There were six steps in our listening tours:

    Step 1 – Meeting with the provost: I met with the provost to pitch the idea and get feedback and support for our listening tours. The provost offered her input on a meaningful question and put me on the agenda for the next Deans’ Council meeting.

    Step 2 – Meeting with the Deans’ Council: I followed the same approach with the Dean’s Council meeting, and the deans further refined the question to make it “faculty friendly,” relatable, and usable. In addition, I asked to attend their next department chair meetings, which they agreed to.

    Step 3 – Meeting with department chairs: The department chair level is where the magic happened. They were able to speak openly about their faculty—pros, cons, issues, and perspectives. They also suggested key faculty to follow up with and recommended that I engage with Clarion’s Center for Teaching Excellence to gather input. By far, this group was the most impactful and helpful. In addition, their response to our question provided robust data and insight.

    Step 4 – Meeting with the Center for Teaching Excellence: My meeting with staff at the Center for Teaching Excellence confirmed the responses provided by the department chairs. It also helped to build awareness at the grassroots level of how the career center could help faculty with their problem. We later partnered with the Center to hold a workshop on how faculty could infuse the NACE competencies into their work.

    Step 5 – Meeting with individual faculty members: I met with any faculty member who was available to gather their input. I also focused on and approached faculty who were non-engagers, those who historically did not or would not collaborate with our office. They were the ones we needed to win over. It was not easy getting a meeting, but having the support of the provost, deans, and department chairs helped to open doors that were typically bolted shut.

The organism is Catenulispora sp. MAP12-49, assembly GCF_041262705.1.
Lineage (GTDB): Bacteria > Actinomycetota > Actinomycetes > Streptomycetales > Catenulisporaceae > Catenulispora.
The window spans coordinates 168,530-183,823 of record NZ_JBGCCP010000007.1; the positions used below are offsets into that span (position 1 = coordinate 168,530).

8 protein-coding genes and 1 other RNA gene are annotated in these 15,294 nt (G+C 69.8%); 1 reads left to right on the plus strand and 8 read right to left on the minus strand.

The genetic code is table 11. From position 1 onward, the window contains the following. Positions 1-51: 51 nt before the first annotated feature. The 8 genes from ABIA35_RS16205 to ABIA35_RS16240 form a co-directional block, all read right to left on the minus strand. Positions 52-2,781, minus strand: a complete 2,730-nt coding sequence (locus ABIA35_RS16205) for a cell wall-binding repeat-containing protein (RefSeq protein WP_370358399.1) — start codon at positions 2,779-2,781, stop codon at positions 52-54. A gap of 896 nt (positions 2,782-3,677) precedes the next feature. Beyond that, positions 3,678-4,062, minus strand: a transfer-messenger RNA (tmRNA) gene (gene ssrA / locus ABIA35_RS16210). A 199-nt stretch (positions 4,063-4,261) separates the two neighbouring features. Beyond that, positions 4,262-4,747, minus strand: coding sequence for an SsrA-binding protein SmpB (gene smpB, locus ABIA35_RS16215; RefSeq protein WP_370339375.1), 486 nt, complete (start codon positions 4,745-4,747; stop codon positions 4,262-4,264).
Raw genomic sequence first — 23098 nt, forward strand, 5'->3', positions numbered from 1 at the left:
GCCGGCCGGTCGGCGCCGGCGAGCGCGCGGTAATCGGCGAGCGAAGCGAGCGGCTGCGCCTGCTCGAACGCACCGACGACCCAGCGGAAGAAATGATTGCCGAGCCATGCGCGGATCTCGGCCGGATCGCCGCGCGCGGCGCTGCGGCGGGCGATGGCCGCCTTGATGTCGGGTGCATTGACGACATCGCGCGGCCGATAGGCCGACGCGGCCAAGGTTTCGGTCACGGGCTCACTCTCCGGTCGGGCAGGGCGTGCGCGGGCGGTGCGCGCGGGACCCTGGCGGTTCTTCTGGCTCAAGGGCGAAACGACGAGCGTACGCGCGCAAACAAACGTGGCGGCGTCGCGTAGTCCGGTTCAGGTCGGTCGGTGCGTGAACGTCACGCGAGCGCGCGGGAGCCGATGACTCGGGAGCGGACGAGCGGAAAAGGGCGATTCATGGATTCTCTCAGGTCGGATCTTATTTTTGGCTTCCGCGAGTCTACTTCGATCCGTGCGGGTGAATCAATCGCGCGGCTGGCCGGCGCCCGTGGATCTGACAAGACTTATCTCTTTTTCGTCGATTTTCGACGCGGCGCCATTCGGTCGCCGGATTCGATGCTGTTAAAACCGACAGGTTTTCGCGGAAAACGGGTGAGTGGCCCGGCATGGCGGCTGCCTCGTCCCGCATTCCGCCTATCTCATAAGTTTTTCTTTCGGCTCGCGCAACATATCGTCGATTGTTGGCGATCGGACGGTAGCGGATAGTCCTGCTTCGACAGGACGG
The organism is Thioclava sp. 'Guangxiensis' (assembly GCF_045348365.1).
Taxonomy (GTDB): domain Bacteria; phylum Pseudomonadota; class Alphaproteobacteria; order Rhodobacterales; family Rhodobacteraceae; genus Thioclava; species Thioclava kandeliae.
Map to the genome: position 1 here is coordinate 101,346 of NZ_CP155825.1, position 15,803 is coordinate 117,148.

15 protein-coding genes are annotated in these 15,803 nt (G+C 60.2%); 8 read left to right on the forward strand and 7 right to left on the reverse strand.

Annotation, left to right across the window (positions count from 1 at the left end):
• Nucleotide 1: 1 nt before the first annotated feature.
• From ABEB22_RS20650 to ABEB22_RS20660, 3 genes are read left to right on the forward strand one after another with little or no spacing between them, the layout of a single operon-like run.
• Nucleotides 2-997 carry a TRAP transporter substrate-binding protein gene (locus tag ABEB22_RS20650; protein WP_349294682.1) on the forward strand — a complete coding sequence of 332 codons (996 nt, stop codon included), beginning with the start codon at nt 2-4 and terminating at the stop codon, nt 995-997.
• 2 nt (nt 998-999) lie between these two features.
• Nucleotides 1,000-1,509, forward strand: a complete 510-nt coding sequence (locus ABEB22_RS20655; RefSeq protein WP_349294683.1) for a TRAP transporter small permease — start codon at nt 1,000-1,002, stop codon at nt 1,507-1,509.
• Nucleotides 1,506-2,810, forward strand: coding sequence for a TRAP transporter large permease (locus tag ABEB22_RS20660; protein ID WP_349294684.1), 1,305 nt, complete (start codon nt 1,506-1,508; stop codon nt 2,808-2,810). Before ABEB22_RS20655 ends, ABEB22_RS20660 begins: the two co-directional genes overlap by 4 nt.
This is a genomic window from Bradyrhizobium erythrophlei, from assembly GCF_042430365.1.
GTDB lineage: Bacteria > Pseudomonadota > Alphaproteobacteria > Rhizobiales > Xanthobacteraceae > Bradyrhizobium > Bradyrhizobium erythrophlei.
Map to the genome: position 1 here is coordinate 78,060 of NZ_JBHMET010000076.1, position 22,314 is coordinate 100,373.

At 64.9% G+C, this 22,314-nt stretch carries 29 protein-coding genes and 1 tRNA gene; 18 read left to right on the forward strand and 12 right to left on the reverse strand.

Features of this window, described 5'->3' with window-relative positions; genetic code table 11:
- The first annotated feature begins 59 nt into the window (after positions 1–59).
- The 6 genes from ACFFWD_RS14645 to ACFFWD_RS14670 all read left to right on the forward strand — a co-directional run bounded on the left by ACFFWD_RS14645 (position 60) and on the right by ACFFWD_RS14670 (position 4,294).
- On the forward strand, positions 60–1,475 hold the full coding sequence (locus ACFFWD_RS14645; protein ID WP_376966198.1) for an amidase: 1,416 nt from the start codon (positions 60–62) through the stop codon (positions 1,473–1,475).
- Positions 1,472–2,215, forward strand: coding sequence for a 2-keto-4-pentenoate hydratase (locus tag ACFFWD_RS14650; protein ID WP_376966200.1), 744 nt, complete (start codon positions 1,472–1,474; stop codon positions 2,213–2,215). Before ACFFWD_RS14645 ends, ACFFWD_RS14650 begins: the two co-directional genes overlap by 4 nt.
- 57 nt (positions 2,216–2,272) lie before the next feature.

Step 6 – Synthesize findings and share with provost, deans, and department chairs: In all, the listening tours brought me one-to-one with more than 30 academic leaders. Our goal was to learn how we could embed career development into the curriculum across the university instead of the existing piecemeal approach.

    What amazed me most about these listening tours was how consistent the answers were from all stakeholders, regardless of college or program. Faculty unanimously agreed that the deficiency they would most like to see improved in their current students and recent graduates was their soft skills—the career readiness competencies. Further investigation and clarification of this showed that they were not referring to a skills gap—it was an “articulation gap.” The issue faculty faced was that students were unable to connect how assignments and experiences supported their skill development, which led to poor articulation of the skill. Hence, the articulation gap. We knew from NACE and research that employers felt this way—but faculty, too?

    At that moment, I knew we cracked our why with faculty and could be the solution.

    Moving From Words to Action to Increase Campus Buy-in

    Analysis of the listening tour allowed us to showcase how the career center was well positioned—and encouraged by NACE—to assist and empower students to identify, gather, and sharpen their career readiness competencies. Our next step was to move from words to action and create campus buy-in to show how the career center could help.